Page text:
When you have reared your goldfish for a long time, it's normal that the next time to think about is breeding. It's just the natural path to take once you had successfully kept your goldfish healthy and happy. If you are attempting to breed your goldfish in your very own aquarium, you are going to need some preparation and pour in your attention.
It is indeed easier to breed goldfish in the bigger outdoor ponds. The goldfish in a relatively natural habitat, with more plants, oxygen, and space to lay their eggs on.
How to breed goldfish? The following guide will go through the steps to provide the best conditions that encourage the goldfish to breed with success.
How to Breed Goldfish: Basic Information You Need to Know
Sex of Goldfish
Before you start, identify the sex of your goldfish. Select a pair of male and a female to get it on. To identify the sex, wait for the breeding season to arrive.
During this period, male goldfish will sport "breeding starts," or white little specks on the pectoral fins edges and the gill covers. In addition, their vents are longer and open wider for the season. The females will have a rounder abdomen, which expands as more eggs are produced. A white protrusion of the vent can be spotted when they're ready for spawning.
The goldfishes shouldn't be too old or too young either since you would want the most eggs out of your chosen pair. Ideal breeding age ranges between 1-3 years, or when their head to body length is at least 3 inches. For the best spawns, make sure the pair is at its peak health, that is hearty appetite, good color, and perky behavior, and of course, with minimal genetic defects.
The three main pre-requisite for the goldfish to breed are the following:
A water temperature of around 68°F
Lengthening days in spring
Water condition changes
The hormones of the goldfish are affected by the longer daylight hours. The hormonal changes kick start the mild production of the eggs for the spawning process. The spawning itself will be triggered by the water conditions and weather, or even delayed by them.
Spring is the ideal breeding time for goldfishes. An early breeding allows more time for it goes grow through the year as much as possible. Never start it too soon to avoid the risk of severe cold snap.
Early breeding limits the available feeds for the fry (e.g. mosquito wrigglers).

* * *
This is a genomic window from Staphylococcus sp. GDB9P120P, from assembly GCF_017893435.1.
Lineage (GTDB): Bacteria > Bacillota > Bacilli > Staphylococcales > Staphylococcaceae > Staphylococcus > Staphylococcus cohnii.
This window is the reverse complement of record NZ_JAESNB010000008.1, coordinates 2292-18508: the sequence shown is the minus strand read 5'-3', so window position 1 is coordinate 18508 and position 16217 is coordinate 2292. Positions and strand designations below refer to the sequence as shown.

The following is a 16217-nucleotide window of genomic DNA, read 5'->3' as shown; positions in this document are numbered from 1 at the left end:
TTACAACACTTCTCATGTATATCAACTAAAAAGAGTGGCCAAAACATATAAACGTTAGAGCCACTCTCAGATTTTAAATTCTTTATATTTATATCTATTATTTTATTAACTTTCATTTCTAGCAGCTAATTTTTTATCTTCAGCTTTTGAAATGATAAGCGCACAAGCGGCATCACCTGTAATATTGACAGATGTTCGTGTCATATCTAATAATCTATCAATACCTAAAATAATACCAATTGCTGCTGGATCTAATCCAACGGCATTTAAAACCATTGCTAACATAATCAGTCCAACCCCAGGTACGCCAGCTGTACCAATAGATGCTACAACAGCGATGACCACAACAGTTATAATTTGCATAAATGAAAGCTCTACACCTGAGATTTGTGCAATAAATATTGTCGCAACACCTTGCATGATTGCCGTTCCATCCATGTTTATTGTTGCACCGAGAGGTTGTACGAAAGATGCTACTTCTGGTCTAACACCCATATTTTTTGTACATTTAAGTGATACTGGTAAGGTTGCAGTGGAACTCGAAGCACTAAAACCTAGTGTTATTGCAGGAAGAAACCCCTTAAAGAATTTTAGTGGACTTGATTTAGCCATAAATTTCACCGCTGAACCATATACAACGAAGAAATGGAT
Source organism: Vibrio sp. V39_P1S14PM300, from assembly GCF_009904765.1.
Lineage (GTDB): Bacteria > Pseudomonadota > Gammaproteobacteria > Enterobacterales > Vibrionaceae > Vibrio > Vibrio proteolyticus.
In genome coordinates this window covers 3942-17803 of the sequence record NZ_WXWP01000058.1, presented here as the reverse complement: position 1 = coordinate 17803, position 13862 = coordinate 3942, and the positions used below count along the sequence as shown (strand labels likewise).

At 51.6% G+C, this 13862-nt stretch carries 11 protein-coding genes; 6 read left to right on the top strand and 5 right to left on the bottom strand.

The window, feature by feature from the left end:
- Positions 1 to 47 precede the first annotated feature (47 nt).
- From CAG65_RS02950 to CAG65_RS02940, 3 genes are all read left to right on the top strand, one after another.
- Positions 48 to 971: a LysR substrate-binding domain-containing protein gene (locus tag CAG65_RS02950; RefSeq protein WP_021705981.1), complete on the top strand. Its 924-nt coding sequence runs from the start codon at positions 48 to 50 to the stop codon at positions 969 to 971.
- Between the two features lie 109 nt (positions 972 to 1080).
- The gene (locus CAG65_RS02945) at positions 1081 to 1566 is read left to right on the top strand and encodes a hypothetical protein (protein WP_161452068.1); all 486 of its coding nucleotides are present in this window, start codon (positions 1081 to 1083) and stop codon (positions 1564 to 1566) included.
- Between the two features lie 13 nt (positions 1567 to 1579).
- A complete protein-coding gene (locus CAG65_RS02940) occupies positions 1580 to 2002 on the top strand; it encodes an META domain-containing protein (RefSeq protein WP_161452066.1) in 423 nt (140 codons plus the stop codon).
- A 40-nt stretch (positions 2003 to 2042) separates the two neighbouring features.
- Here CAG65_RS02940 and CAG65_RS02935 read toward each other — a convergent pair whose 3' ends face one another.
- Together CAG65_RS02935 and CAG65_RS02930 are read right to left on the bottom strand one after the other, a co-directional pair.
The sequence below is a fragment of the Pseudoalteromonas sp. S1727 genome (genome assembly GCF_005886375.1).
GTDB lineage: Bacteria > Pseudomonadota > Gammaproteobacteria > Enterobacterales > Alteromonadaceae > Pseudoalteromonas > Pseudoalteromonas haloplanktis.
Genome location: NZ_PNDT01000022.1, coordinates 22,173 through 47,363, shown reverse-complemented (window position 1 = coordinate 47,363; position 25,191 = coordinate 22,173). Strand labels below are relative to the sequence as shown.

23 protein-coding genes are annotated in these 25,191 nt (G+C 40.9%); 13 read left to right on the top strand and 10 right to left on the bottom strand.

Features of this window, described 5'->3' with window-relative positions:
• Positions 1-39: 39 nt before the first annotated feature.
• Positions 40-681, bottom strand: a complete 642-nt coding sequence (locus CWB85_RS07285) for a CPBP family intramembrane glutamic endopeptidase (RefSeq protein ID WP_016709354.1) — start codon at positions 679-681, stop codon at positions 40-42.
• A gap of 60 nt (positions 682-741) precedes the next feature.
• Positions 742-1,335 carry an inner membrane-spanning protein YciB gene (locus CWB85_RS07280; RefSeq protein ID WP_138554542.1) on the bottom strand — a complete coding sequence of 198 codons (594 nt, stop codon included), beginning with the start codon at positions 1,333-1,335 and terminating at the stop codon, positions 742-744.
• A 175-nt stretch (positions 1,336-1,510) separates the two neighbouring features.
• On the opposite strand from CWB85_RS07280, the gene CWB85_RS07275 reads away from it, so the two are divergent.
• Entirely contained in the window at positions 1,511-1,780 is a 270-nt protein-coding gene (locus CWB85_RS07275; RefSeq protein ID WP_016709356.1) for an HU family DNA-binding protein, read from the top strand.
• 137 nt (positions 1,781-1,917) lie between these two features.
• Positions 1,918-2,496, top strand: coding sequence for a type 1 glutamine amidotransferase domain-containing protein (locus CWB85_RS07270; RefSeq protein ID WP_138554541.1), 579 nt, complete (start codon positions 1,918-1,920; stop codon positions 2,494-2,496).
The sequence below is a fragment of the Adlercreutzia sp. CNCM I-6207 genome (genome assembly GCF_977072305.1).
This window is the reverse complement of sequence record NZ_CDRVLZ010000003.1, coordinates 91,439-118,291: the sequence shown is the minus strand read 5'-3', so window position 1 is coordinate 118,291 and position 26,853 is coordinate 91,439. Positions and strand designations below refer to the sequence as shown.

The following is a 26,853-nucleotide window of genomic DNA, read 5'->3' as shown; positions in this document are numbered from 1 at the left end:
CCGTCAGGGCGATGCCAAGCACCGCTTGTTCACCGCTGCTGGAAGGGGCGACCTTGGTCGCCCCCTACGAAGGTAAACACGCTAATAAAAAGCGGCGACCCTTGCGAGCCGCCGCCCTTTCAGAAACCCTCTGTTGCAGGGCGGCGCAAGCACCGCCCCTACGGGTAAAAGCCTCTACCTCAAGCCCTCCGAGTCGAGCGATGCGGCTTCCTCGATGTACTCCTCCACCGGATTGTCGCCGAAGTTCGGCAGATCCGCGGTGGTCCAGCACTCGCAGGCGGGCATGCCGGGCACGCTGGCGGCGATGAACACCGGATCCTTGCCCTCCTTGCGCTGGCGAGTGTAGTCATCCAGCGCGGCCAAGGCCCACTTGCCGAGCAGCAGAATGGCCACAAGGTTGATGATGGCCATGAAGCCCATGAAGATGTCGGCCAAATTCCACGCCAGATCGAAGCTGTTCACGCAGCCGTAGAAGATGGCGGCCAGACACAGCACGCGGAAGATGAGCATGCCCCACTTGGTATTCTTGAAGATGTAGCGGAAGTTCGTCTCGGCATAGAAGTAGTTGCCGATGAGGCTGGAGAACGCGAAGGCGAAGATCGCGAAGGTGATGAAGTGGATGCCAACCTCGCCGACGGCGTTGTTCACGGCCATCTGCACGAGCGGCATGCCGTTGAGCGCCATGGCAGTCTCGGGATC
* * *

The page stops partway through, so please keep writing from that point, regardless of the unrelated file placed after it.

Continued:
Spawning behavior changes with the weather condition. A hot environment, followed by rain to cool it down, often signals an ideal condition for spawning by next morning. For cold weather, the cooling of water temperature encourages spawning.
You can induce spawning easily just by placing your pair in the new environment, regardless of the temperature.
How to Breed Goldfish: a Step-by-step Guide
Pick Your Breeders
The robust young ones are always better for breeding due to higher sex-drive and high fertility (older doesn't mean more experienced). The ideal female mate should include large pectoral areas and rear. For the males, large (4 to 6 inches), fast swimmers are recommended. Another great sign for males is plenty of small tubercles sported behind the gills area.
To increase the change and variety of breeders, isolate your two best females and three of your best males.
Introduced your five chosen candidates into one aquarium tank and search for natural spawning. The male will show off a lighter tint right in the stomach area and swimming swiftly all over the tank, usually chasing the potential mates. The females will then lay their eggs in the safety of the shade of available plants. The males will follow up by distributing their sperm over the eggs. Fertilization will occur and you will most likely miss it altogether. If you did miss the procreation moment, look out for eggs around the plant life, those eggs are likely to be fertilized.
This method will require only two goldfish of each sex. Gather them in one shallow tank. Gently grab your male goldfish and rub the vent area. This will release the sperm. Swirl the sperm around then do the same with the female. The eggs will be released and repeat the swirling once again. The sperm should combine with the eggs to fertilize.
Do be ginger with this method. Artificial insemination could bruise your goldfish easily, so practice caution and maintain light pressure with the clearing.
Goldfish will gobble up their own eggs because they are born to be in that way, so don't leave those adults in the same tank as the eggs! Once you spot the eggs is there, remove the eggs from the location as soon as possible
To remove the egg, carry over the whole plant or spawning mop if available, and place them in a smaller tank specially set up for the fry.
The temperature should be at similar temperature as your main tank, ideally between 68°F to 74°F. Adjust the temperature using a heater as necessary.
Do your due diligence to get rid of darker color eggs. Lighter ones are more likely to hatch, although leaving the darker eggs around would not affect the health of the whole tank.